LONDON – The British government came under renewed pressure Wednesday to refine its travel policies following criticism of its sudden decision to remove Spain from its safe list, a sudden change that has upended many vacation plans and rocked the ailing travel industry.
While London Heathrow Airport urged a ramp-up in coronavirus testing and the U.K.'s biggest tour operator recommended a more regional approach to quarantining, Culture Minister Oliver Dowden downplayed the prospects for any change, arguing there was “no viable alternative.”
Heathrow's chief executive, John Holland-Kaye, said he wants the 14-day self-isolation requirement to be eased for people arriving from countries not on the government’s exemption list — should they test negative for the virus on arrival as well as some days after.
“The U.K. needs a passenger testing regime and fast,” he said Wednesday alongside half-year results showing the airport reporting a pretax loss of 1.1 billion pounds ($1.4 billion). “Without it, Britain is just playing a game of quarantine roulette.”
His suggestion follows another hugely difficult few days for anyone connected with travel abroad following the decision to remove Spain from the list of countries where quarantine-free travel was permitted.
The change has thrown into turmoil the plans of many British families currently in Spain or due to fly there this summer. It's also another blow to the travel industry, which is trying to salvage something from the summer.
Spain is traditionally the number one holiday destination for Britons — 18 million or so made the trip in 2019 — and resorts like those on the Costa del Sol or on the Balearic island of Mallorca are hugely reliant on tourism from the U.K.
Though the U.K. has the highest official coronavirus-related death toll in Europe at nearly 46,000, new daily infections are stable around the 700 mark. Spain, which also suffered badly during the pandemic with more than confirmed 28,000 deaths, has seen a spike in infections over the past week or two toward a 7-day rolling average of around 1,900 a day.
The Spanish government says the U.K. move is disproportionate, insisting the outbreak is localized in areas in the northeast of the country. It also says that the rates of infection in the Balearic and Canary Islands, which were added to the wider Spanish advice on Monday, are lower than those in the U.K.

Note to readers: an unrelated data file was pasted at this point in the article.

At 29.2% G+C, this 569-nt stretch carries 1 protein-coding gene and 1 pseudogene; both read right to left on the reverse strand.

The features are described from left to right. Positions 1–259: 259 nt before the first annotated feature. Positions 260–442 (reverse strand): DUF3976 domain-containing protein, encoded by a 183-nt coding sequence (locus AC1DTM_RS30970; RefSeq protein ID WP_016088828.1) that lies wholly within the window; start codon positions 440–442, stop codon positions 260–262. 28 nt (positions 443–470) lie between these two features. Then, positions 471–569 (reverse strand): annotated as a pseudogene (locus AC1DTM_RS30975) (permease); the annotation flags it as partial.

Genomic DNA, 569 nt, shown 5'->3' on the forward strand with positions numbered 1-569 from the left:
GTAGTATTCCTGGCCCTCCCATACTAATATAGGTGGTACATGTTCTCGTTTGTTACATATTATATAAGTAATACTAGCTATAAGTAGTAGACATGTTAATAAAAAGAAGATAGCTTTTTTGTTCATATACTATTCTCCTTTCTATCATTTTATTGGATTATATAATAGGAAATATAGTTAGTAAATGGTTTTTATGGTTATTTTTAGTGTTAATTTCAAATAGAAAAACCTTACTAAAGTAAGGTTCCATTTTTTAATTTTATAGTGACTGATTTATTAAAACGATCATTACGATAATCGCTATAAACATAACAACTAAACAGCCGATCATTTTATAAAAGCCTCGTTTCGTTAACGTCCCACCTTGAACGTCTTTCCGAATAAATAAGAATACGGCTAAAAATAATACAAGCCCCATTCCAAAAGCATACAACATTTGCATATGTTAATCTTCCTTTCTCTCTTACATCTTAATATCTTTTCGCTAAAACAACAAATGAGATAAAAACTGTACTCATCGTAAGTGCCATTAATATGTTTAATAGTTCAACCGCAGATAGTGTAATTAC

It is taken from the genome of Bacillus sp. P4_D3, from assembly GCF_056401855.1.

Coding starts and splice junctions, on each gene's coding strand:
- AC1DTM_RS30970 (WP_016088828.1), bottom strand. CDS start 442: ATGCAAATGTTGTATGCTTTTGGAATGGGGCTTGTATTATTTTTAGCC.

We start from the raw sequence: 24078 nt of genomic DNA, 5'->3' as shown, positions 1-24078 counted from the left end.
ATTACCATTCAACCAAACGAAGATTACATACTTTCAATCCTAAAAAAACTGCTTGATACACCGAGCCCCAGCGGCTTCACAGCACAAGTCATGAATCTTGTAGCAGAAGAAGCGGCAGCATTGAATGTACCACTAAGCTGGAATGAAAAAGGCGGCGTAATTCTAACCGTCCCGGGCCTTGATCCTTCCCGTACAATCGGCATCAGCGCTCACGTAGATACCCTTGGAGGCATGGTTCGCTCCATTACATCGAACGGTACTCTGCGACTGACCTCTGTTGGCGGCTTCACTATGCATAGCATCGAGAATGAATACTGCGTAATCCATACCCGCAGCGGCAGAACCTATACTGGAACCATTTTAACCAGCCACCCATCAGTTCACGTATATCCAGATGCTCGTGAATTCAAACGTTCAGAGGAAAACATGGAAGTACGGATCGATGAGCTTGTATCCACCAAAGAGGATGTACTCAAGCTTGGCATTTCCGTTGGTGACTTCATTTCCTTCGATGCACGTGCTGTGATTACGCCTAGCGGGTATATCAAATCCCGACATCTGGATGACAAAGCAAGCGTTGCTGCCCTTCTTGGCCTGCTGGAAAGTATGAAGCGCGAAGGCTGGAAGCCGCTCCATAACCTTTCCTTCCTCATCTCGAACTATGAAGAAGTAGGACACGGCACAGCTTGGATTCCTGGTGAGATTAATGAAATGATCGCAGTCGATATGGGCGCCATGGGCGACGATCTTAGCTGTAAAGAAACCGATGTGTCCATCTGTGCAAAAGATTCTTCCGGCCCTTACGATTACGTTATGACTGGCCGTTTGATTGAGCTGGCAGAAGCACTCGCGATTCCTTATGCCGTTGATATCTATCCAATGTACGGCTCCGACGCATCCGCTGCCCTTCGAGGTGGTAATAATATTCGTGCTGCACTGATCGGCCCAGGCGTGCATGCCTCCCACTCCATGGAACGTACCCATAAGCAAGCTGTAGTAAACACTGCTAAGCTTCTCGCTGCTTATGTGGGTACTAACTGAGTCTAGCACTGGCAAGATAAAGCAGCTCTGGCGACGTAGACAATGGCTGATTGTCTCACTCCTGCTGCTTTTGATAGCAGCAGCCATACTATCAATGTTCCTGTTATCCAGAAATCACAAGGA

Spanish Prime Minister Pedro Sánchez said Wednesday that his government is working “tirelessly” to persuade the U.K. to reverse its decision.
The damage to the Spanish tourism is becoming more apparent by the day. Around 12% of the Spanish economy is dependent on tourism, rising to 30% or so for the Balearic and Canary Islands.
On Wednesday, TUI UK extended its suspension of vacations to the Balearic Islands and Canary Islands for U.K. customers until August 4 and confirmed that trips to mainland Spain remain cancelled until August 10. The U.K.'s biggest tour operator also said it will increase flights to Greece and Turkey, neither of which require anyone to self-isolate on their return.
Its managing director, Andrew Flintham, said the British government should remove “the blunt tool approach” of quarantine and consider regional travel corridors instead.
“The level of uncertainty and confusion created this week is damaging for business and customer confidence in travel," he said.
The British government has said it could toughen its travel advice to other destinations in the event of a spike in infections. Belgium, Croatia and Luxembourg are three countries mentioned as possibly being removed from the quarantine-exempt list.
Given the uncertainty, it's increasingly clear than most people in Britain have opted against their traditional summer getaway to the resorts of the Mediterranean. Heathrow, for example, would normally fly around 250,000 people a day at peak time in July. Now, passenger numbers are around 25,000.
“As many of our customers have experienced, it’s difficult to plan a holiday that way, let alone run a business,” said Heathrow’s Holland-Kaye. “Testing offers a way to safely open up travel and trade to some of the U.K.’s biggest markets which currently remain closed.”
The government is showing few signs of changing course.
“The challenge we have here is that it’s not the case you can simply test somebody and be sure that they don’t have the disease," Culture Secretary Dowden told the BBC. “It can incubate over a period of time, so there’s not a silver bullet of just testing immediately at the border.”
Joe Wilson in Barcelona and Barry Hatton in Lisbon contributed to this report.